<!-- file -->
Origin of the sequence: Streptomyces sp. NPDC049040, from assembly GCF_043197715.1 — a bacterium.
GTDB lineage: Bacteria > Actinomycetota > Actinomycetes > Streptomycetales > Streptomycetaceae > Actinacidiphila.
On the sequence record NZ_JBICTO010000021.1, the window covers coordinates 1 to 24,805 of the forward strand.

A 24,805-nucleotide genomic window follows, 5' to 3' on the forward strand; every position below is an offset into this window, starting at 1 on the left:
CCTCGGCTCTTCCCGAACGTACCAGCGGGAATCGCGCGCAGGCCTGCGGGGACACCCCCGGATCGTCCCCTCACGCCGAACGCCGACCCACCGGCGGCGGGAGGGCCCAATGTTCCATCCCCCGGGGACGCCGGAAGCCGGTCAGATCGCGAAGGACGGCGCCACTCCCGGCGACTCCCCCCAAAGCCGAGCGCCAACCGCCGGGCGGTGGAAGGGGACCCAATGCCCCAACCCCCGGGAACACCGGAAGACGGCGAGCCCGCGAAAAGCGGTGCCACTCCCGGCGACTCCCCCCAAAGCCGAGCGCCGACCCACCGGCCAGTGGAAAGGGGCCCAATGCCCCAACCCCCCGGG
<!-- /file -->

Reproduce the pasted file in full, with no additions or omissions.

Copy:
Origin of the sequence: Streptomyces sp. NPDC049040, from assembly GCF_043197715.1 — a bacterium.
GTDB lineage: Bacteria > Actinomycetota > Actinomycetes > Streptomycetales > Streptomycetaceae > Actinacidiphila.
On the sequence record NZ_JBICTO010000021.1, the window covers coordinates 1 to 24,805 of the forward strand.

A 24,805-nucleotide genomic window follows, 5' to 3' on the forward strand; every position below is an offset into this window, starting at 1 on the left:
CCTCGGCTCTTCCCGAACGTACCAGCGGGAATCGCGCGCAGGCCTGCGGGGACACCCCCGGATCGTCCCCTCACGCCGAACGCCGACCCACCGGCGGCGGGAGGGCCCAATGTTCCATCCCCCGGGGACGCCGGAAGCCGGTCAGATCGCGAAGGACGGCGCCACTCCCGGCGACTCCCCCCAAAGCCGAGCGCCAACCGCCGGGCGGTGGAAGGGGACCCAATGCCCCAACCCCCGGGAACACCGGAAGACGGCGAGCCCGCGAAAAGCGGTGCCACTCCCGGCGACTCCCCCCAAAGCCGAGCGCCGACCCACCGGCCAGTGGAAAGGGGCCCAATGCCCCAACCCCCCGGG